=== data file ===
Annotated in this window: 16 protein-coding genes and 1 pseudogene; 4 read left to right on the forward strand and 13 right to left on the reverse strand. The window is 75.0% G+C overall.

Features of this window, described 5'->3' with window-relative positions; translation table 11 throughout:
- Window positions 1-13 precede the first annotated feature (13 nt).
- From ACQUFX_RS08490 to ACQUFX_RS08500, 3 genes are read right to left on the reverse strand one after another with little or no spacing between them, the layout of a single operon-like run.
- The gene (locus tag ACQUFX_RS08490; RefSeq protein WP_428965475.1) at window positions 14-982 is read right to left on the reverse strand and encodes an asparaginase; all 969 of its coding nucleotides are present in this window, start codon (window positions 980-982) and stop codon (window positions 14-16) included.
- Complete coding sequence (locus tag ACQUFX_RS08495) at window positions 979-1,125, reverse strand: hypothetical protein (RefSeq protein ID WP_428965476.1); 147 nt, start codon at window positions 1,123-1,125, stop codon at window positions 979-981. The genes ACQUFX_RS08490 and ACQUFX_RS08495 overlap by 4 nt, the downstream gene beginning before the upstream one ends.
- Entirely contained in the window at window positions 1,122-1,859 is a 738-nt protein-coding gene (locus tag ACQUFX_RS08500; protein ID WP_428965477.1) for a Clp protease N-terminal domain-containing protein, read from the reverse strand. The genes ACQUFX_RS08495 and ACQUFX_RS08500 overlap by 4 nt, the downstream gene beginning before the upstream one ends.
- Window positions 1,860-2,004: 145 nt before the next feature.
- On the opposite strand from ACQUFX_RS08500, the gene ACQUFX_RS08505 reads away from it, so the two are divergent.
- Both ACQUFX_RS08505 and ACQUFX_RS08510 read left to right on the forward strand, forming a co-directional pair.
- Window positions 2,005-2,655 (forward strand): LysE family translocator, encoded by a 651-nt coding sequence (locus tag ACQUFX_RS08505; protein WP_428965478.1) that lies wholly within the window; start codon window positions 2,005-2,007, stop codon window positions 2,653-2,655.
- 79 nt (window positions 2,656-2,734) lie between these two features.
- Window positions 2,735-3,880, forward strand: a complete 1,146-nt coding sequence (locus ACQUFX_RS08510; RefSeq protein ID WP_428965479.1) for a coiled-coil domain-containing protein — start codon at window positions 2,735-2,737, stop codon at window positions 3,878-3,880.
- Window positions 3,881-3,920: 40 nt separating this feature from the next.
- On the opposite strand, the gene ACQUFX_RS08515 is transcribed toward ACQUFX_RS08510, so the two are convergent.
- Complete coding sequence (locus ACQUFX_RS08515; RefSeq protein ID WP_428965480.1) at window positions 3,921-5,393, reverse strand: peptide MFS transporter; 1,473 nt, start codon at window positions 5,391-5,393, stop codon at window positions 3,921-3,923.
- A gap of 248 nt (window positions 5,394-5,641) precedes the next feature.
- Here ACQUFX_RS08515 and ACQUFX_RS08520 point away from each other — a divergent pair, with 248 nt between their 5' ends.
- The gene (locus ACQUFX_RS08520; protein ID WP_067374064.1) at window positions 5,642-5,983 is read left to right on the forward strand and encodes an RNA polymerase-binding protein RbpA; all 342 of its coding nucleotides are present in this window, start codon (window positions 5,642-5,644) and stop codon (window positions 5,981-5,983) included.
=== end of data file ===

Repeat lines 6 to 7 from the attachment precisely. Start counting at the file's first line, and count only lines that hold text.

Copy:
- Complete coding sequence (locus tag ACQUFX_RS08495) at window positions 979-1,125, reverse strand: hypothetical protein (RefSeq protein ID WP_428965476.1); 147 nt, start codon at window positions 1,123-1,125, stop codon at window positions 979-981. The genes ACQUFX_RS08490 and ACQUFX_RS08495 overlap by 4 nt, the downstream gene beginning before the upstream one ends.
- Entirely contained in the window at window positions 1,122-1,859 is a 738-nt protein-coding gene (locus tag ACQUFX_RS08500; protein ID WP_428965477.1) for a Clp protease N-terminal domain-containing protein, read from the reverse strand. The genes ACQUFX_RS08495 and ACQUFX_RS08500 overlap by 4 nt, the downstream gene beginning before the upstream one ends.